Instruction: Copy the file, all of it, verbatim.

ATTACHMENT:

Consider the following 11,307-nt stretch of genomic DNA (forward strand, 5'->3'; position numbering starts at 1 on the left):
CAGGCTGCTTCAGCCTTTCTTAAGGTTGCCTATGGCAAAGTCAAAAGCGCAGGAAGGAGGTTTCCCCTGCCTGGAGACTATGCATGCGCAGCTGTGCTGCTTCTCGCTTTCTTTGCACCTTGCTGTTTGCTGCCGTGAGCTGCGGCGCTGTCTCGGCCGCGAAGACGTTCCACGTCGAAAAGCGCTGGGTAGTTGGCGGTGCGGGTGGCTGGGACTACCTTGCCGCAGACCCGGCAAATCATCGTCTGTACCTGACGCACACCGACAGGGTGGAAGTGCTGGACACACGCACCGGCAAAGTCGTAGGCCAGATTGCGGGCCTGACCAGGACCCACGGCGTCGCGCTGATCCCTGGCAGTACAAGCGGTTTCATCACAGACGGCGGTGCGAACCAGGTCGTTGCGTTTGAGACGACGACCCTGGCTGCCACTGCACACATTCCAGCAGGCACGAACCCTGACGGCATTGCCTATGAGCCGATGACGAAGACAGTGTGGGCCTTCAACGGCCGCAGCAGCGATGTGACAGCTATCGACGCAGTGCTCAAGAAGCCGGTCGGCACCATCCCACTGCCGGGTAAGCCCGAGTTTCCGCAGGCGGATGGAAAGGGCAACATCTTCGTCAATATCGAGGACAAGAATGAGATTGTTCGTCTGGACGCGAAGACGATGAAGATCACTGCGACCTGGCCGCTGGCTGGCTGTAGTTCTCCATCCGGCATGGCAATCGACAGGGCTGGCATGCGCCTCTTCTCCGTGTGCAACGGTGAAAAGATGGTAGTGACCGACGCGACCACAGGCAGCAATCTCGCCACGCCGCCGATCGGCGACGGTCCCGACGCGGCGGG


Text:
Consider the following 11,307-nt stretch of genomic DNA (forward strand, 5'->3'; position numbering starts at 1 on the left):
CAGGCTGCTTCAGCCTTTCTTAAGGTTGCCTATGGCAAAGTCAAAAGCGCAGGAAGGAGGTTTCCCCTGCCTGGAGACTATGCATGCGCAGCTGTGCTGCTTCTCGCTTTCTTTGCACCTTGCTGTTTGCTGCCGTGAGCTGCGGCGCTGTCTCGGCCGCGAAGACGTTCCACGTCGAAAAGCGCTGGGTAGTTGGCGGTGCGGGTGGCTGGGACTACCTTGCCGCAGACCCGGCAAATCATCGTCTGTACCTGACGCACACCGACAGGGTGGAAGTGCTGGACACACGCACCGGCAAAGTCGTAGGCCAGATTGCGGGCCTGACCAGGACCCACGGCGTCGCGCTGATCCCTGGCAGTACAAGCGGTTTCATCACAGACGGCGGTGCGAACCAGGTCGTTGCGTTTGAGACGACGACCCTGGCTGCCACTGCACACATTCCAGCAGGCACGAACCCTGACGGCATTGCCTATGAGCCGATGACGAAGACAGTGTGGGCCTTCAACGGCCGCAGCAGCGATGTGACAGCTATCGACGCAGTGCTCAAGAAGCCGGTCGGCACCATCCCACTGCCGGGTAAGCCCGAGTTTCCGCAGGCGGATGGAAAGGGCAACATCTTCGTCAATATCGAGGACAAGAATGAGATTGTTCGTCTGGACGCGAAGACGATGAAGATCACTGCGACCTGGCCGCTGGCTGGCTGTAGTTCTCCATCCGGCATGGCAATCGACAGGGCTGGCATGCGCCTCTTCTCCGTGTGCAACGGTGAAAAGATGGTAGTGACCGACGCGACCACAGGCAGCAATCTCGCCACGCCGCCGATCGGCGACGGTCCCGACGCGGCGGG